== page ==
Rogers Cup 2012: Men’s draw preview and analysis
August 4, 2012 · Print This Article
With no Roger Federer or Rafael Nadal present at the this year’s Rogers Cup, the Toronto event will be left without two of the men responsible for winning this title four out of the last year eight years. Roger is still in London plugging way at his first Gold Medal in singles, while Rafa’s knees aren’t quite where they need to be in order for him to return to competition. His absence—along with the juggernaut that is the Olympic Games—could very leave this year’s champion as an unseeded or unknown player.
Andy Roddick, David Ferrer and Fernando Verdasco are also out of the event because of the Olympics, leaving Novak Djokovic and Andy Murray as the top two seeds. But with Djokovic and Murray still in London competing at the Games, and a quick-fire transition from grass to hard-courts needed—a surface they haven’t competed on since March—Toronto’s draw could be the most open in recent memory.
An under-practiced top two seeds could allow the likes of Jo-Wilfried Tsonga, Tomas Berdych and Milos Raonic a real chance at the title. Tsonga and Raonic will forever share the distinction of playing the longest set in Olympic history (25-23 for Tsonga), and I’m pretty sure they’ve seen enough of each other until 2015.
Berdych, to me, has been the biggest disappointment thus far this summer. I picked him to do big things at Wimbledon and the Olympics, and both times he was dusted in the first round by unheralded opponents. Do I dare pick him again here?
The towering Czech holds all the cards to win this title as well as a slam, but trying to figure out what type of mood he’s in—or what his form will be from day to day—is truly a challenging feat.
Nevertheless, Berdych shouldn’t be underestimated this week, simply because he’s done well here before and plays well on asphalt.
How about the prospects of Mardy Fish?
The American seems to always flourish during the North American summer, and there’s no reason why this summer should be any different. Fish, who made the finals in Montreal last year, will be eager and motivated to defend his 600 points.
With that being said, let’s now take a look at how Fish and the other 47 men in the field will fare.
Defending a ton of points from last year’s terrific summer will start all over again for Djokovic in Toronto. Fresh off of a full stay in London, Djokovic will begin his campaign on Wednesday against either Bernard Tomic or a qualifier. I saw Tomic warming up with his coach earlier today, and he was quite vocal that the courts are playing gritty like the Aussie Open.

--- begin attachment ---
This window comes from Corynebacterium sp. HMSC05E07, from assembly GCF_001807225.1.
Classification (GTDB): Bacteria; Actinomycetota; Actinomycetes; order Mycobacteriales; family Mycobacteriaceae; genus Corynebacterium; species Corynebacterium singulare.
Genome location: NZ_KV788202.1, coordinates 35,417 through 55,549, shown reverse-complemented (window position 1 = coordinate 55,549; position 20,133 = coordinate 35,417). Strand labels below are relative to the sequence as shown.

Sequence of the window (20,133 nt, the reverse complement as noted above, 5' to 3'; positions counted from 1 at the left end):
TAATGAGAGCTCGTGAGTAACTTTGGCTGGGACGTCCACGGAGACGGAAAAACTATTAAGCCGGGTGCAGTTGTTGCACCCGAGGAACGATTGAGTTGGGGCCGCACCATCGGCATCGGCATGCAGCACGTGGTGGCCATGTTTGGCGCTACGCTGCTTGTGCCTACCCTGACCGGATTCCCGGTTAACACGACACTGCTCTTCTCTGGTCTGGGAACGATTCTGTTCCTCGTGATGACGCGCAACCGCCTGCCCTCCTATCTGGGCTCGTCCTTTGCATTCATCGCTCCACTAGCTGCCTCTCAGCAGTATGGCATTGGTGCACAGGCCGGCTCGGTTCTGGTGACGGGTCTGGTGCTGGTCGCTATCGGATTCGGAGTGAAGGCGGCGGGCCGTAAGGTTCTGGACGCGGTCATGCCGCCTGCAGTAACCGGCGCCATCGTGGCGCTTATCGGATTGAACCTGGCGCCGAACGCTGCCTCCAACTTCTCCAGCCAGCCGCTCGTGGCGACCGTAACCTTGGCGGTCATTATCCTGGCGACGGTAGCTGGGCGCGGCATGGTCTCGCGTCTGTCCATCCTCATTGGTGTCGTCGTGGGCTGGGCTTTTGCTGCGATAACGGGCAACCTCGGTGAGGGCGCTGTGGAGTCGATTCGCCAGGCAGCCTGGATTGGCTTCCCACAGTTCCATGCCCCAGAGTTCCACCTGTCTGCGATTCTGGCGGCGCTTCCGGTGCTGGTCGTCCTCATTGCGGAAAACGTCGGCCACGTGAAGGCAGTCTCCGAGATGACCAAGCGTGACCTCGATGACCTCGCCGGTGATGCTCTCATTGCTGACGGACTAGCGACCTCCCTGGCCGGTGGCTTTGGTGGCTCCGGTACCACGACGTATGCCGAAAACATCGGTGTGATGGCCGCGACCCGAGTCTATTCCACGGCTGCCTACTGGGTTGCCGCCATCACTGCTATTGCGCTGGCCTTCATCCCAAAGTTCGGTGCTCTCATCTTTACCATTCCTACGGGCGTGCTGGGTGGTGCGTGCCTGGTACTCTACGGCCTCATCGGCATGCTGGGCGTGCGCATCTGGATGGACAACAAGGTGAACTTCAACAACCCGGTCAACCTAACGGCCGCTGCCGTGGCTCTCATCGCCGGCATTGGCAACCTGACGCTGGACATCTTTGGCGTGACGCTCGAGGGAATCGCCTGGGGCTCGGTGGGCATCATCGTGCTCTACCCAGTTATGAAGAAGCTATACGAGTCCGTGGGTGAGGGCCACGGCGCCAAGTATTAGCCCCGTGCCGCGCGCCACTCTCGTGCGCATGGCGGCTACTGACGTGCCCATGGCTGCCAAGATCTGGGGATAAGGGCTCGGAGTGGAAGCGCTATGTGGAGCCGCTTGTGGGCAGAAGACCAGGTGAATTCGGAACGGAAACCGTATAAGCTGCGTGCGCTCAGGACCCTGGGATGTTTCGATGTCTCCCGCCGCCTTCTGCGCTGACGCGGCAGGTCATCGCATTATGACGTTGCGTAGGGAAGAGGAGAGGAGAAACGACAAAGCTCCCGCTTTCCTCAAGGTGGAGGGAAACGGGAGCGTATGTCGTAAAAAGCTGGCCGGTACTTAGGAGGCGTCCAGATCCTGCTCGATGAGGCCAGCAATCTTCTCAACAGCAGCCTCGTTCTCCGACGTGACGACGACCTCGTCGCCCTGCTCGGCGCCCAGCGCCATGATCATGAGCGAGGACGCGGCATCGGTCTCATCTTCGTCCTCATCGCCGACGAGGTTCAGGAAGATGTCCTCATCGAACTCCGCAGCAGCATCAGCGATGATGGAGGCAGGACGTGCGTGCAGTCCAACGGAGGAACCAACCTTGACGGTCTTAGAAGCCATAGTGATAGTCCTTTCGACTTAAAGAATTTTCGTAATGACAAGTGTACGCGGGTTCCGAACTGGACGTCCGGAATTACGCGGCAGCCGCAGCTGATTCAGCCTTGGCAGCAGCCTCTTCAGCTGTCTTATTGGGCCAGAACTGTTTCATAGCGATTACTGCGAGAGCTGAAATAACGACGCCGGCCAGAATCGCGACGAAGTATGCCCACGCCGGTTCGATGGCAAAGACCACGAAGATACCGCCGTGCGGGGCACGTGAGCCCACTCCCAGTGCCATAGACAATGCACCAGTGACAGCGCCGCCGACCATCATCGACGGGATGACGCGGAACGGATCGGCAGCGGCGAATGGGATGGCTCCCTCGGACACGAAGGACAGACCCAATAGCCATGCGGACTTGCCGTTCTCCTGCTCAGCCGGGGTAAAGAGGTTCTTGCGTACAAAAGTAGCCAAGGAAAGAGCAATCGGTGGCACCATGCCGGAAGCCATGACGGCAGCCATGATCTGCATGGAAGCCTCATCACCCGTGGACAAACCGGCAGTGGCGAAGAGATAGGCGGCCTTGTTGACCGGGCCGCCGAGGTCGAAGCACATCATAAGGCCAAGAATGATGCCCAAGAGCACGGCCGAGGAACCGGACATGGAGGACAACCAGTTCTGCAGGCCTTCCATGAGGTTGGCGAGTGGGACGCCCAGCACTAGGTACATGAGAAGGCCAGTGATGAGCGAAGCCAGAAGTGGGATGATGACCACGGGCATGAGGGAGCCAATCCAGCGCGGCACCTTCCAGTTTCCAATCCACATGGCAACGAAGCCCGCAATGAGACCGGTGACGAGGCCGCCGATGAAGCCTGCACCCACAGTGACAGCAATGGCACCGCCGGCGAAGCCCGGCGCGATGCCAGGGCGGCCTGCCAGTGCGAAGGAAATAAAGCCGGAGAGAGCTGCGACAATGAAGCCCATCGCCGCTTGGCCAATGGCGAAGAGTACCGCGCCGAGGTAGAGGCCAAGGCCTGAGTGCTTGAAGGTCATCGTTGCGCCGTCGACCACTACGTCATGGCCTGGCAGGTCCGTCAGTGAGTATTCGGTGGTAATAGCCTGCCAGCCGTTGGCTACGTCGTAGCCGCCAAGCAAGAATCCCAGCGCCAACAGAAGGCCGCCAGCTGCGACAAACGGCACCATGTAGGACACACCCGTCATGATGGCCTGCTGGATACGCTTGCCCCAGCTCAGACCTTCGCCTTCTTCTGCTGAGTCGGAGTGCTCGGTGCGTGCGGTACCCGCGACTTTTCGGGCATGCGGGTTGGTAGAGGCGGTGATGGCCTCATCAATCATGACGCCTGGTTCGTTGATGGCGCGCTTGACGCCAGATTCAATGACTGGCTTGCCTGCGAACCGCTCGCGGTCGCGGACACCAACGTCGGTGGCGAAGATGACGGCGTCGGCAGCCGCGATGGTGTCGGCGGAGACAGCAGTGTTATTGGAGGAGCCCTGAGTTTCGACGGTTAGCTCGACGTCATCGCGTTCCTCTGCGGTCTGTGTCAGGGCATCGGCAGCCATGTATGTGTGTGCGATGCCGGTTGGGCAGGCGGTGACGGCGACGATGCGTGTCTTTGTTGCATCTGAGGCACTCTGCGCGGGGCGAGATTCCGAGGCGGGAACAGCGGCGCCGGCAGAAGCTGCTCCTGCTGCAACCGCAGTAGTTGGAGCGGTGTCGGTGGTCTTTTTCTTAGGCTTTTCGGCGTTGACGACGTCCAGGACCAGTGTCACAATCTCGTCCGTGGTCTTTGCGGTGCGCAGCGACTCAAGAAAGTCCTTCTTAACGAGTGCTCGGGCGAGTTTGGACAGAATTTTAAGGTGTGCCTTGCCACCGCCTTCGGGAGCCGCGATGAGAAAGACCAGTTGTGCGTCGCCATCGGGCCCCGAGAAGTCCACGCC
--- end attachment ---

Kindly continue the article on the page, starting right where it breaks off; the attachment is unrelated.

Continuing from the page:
If Djokovic gets by the young Aussie, he’ll likely meet Nishikori in the third-round and either Simon or del Potro in the quarters.
We’re all well aware that most of the guys in this half will be tired and a guy like Florian Mayer, who plays well with no fanfare around him, could turn a few heads and make the semis.
Tsonga, Cilic and Tipsarevic are also here, and both Tsonga and the second ranked Serb have semifinals points to defend from last year.
Taking that all into consideration, I’m going to stay with the unpredictability of this event and go with Djokovic and the slice and dice German to advance.
Best first-round match in this half: Tommy Haas vs. David Nalbandian.
Picks: Djokovic, Mayer
Winning this title two out of the last three years, Murray has a great opportunity to gain on the zero points he was dealt after losing in the second-round last year. Having to regroup after playing the Gold medal match on Sunday, Murray will start off against one of two qualifiers, before having to deal with Raonic in round three.
If there was ever a time for Raonic to win this event—irrespective of the fact that he’s only 21—it would be this year. Playing the winner of Troicki or Bogomolov Jr., Raonic would need to get through Murray for the second time this year, before a potential showdown with Isner in the quarters.
The top part of this half features an inform Monaco, hard-court comfortable Fish, a flaky Gasquet, and an even more flaky Berdych.
By now you know how I feel about Berdych, and even though I respect Monaco’s work ethic tremendously, he lacks the pop off his serve and forehand to win big titles.
However, like Raonic, Monaco has a real chance to do some damage here in a relatively weaker Masters 1000 draw.
But can we expect the Argentine to realistically defeat Fish in the third-round?
I’m not one hundred convinced on Monaco’s chances here, so I’ll stay with last year’s finalist and the hometown hero.
Picks: Fish, Raonic
Champion: Djokovic defeats Raonic